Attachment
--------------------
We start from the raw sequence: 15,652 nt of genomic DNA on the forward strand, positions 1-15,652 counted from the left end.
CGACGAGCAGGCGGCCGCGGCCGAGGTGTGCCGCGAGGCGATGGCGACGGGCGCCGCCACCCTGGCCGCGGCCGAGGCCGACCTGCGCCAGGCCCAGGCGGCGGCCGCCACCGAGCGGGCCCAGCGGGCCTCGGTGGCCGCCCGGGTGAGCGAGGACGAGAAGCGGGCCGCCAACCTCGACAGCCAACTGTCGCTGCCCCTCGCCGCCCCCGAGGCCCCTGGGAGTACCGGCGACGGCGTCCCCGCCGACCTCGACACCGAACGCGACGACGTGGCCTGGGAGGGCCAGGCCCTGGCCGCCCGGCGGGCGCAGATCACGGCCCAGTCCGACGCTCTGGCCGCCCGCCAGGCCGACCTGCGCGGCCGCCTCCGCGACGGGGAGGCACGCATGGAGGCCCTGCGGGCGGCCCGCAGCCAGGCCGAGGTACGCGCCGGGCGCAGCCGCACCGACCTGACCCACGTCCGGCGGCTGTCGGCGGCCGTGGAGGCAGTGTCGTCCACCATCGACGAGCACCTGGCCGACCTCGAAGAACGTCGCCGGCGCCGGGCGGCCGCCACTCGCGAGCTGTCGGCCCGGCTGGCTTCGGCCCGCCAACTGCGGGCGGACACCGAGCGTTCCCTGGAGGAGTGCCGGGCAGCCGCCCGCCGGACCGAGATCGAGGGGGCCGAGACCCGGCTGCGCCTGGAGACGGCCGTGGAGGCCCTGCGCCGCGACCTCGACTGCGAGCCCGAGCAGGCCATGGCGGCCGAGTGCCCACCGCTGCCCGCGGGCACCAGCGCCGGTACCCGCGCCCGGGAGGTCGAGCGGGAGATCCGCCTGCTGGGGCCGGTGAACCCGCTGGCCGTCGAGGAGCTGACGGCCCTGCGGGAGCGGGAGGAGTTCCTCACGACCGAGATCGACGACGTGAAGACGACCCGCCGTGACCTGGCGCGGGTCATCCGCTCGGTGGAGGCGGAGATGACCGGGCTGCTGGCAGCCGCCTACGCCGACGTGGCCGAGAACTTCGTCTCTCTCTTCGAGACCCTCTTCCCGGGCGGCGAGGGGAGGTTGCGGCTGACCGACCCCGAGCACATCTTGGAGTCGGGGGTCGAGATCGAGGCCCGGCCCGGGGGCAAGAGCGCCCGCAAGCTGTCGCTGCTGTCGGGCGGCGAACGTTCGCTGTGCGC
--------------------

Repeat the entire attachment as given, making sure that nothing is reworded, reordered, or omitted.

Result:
We start from the raw sequence: 15,652 nt of genomic DNA on the forward strand, positions 1-15,652 counted from the left end.
CGACGAGCAGGCGGCCGCGGCCGAGGTGTGCCGCGAGGCGATGGCGACGGGCGCCGCCACCCTGGCCGCGGCCGAGGCCGACCTGCGCCAGGCCCAGGCGGCGGCCGCCACCGAGCGGGCCCAGCGGGCCTCGGTGGCCGCCCGGGTGAGCGAGGACGAGAAGCGGGCCGCCAACCTCGACAGCCAACTGTCGCTGCCCCTCGCCGCCCCCGAGGCCCCTGGGAGTACCGGCGACGGCGTCCCCGCCGACCTCGACACCGAACGCGACGACGTGGCCTGGGAGGGCCAGGCCCTGGCCGCCCGGCGGGCGCAGATCACGGCCCAGTCCGACGCTCTGGCCGCCCGCCAGGCCGACCTGCGCGGCCGCCTCCGCGACGGGGAGGCACGCATGGAGGCCCTGCGGGCGGCCCGCAGCCAGGCCGAGGTACGCGCCGGGCGCAGCCGCACCGACCTGACCCACGTCCGGCGGCTGTCGGCGGCCGTGGAGGCAGTGTCGTCCACCATCGACGAGCACCTGGCCGACCTCGAAGAACGTCGCCGGCGCCGGGCGGCCGCCACTCGCGAGCTGTCGGCCCGGCTGGCTTCGGCCCGCCAACTGCGGGCGGACACCGAGCGTTCCCTGGAGGAGTGCCGGGCAGCCGCCCGCCGGACCGAGATCGAGGGGGCCGAGACCCGGCTGCGCCTGGAGACGGCCGTGGAGGCCCTGCGCCGCGACCTCGACTGCGAGCCCGAGCAGGCCATGGCGGCCGAGTGCCCACCGCTGCCCGCGGGCACCAGCGCCGGTACCCGCGCCCGGGAGGTCGAGCGGGAGATCCGCCTGCTGGGGCCGGTGAACCCGCTGGCCGTCGAGGAGCTGACGGCCCTGCGGGAGCGGGAGGAGTTCCTCACGACCGAGATCGACGACGTGAAGACGACCCGCCGTGACCTGGCGCGGGTCATCCGCTCGGTGGAGGCGGAGATGACCGGGCTGCTGGCAGCCGCCTACGCCGACGTGGCCGAGAACTTCGTCTCTCTCTTCGAGACCCTCTTCCCGGGCGGCGAGGGGAGGTTGCGGCTGACCGACCCCGAGCACATCTTGGAGTCGGGGGTCGAGATCGAGGCCCGGCCCGGGGGCAAGAGCGCCCGCAAGCTGTCGCTGCTGTCGGGCGGCGAACGTTCGCTGTGCGC